Pope Francis declares death penalty is inadmissible in all cases.
Colombo, Aug. 3 -- Pope Francis has declared the death penalty inadmissible in all cases, "because it is an attack on the inviolability and dignity of the person," the Vatican announced on Thursday, in a major shift in Roman Catholic teaching on the issue.
Francis, who has spoken out against capital punishment before - including in 2015 in an address to Congress - added the change to the Catechism of the Catholic Church - the compendium of Catholic beliefs.
The pontiff, who is the spiritual leader of 1.2 billion Catholics, said the church would work "with determination" for the abolition of capital punishment worldwide.
Previously, the catechism allowed the death penalty in some cases, if it was "the only practicable way to defend the lives of human beings effectively against the aggressor," even if in reality "cases of absolute necessity for suppression of the offender today are very rare, if not practically nonexistent."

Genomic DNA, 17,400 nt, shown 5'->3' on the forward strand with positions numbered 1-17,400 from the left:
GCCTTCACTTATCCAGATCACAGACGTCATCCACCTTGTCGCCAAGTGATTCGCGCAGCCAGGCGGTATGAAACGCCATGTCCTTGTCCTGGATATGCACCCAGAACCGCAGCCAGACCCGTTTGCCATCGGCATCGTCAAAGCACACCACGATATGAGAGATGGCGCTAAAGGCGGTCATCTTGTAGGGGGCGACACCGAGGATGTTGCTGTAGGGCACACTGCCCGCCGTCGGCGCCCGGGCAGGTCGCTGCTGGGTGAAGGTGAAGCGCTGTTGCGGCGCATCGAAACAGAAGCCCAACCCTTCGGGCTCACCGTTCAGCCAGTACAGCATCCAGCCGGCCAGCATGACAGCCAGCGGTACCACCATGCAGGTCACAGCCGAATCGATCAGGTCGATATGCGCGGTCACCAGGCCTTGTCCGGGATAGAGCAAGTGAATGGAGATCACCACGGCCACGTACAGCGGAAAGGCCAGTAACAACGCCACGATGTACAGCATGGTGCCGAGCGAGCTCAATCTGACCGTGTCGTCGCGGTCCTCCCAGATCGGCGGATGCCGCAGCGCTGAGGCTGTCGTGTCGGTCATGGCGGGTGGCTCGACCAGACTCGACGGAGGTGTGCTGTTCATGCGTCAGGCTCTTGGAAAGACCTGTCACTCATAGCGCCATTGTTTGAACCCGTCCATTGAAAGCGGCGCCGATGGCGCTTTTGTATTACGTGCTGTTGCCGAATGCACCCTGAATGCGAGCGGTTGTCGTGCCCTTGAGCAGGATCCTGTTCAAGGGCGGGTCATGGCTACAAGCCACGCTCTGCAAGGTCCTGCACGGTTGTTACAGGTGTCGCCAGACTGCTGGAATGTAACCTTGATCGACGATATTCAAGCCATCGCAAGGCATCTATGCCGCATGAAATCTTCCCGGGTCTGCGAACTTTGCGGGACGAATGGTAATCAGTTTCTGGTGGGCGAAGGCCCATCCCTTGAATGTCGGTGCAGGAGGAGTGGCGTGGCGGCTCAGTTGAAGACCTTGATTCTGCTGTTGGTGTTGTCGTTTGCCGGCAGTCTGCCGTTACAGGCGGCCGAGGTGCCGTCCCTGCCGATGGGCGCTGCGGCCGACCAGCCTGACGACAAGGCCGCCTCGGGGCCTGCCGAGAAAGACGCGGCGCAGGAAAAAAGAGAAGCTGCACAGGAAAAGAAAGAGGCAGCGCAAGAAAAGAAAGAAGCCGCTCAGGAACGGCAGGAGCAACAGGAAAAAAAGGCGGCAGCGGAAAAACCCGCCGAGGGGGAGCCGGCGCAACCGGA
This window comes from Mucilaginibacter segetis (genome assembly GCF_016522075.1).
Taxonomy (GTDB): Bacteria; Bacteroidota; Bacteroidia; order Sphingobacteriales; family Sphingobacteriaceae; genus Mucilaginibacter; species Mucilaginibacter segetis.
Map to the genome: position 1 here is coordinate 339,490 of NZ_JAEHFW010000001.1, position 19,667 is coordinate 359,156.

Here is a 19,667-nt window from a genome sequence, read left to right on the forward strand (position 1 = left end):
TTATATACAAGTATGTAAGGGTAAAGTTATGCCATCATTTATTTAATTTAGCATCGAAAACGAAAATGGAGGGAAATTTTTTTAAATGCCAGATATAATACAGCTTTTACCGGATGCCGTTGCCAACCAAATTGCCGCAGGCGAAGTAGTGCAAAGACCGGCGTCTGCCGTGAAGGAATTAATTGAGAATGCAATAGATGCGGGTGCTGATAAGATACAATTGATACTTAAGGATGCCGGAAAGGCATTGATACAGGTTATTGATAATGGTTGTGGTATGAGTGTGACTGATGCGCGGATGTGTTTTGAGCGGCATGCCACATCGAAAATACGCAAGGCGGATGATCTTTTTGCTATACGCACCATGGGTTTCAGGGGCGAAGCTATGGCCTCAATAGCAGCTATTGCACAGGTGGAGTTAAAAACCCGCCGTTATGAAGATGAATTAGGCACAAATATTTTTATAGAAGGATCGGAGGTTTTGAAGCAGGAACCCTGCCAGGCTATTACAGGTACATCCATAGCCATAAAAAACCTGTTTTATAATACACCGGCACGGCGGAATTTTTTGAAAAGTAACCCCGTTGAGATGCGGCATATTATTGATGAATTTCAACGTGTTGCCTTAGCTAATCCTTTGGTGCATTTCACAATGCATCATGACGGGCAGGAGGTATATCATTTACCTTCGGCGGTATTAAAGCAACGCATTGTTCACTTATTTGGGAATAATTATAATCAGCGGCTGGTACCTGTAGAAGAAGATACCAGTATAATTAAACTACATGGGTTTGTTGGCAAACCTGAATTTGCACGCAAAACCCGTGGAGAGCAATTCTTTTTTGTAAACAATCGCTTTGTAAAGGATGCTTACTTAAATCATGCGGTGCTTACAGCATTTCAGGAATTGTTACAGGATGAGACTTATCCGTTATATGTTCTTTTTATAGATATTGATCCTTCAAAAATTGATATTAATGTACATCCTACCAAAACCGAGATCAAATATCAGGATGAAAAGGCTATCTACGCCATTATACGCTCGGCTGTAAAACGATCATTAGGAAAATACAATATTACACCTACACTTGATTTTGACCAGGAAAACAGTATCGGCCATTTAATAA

The new teaching acknowledges that there are new ways to protect society.
"There is an increasing awareness that the dignity of the person is not lost even after the commission of very serious crimes," it says.
"In addition, a new understanding has emerged of the significance of penal sanctions imposed by the state. Lastly, more effective systems of detention have been developed, which ensure the due protection of citizens but, at the same time, do not definitively deprive the guilty of the possibility of redemption."
Published by HT Digital Content Services with permission from Asian Tribune.
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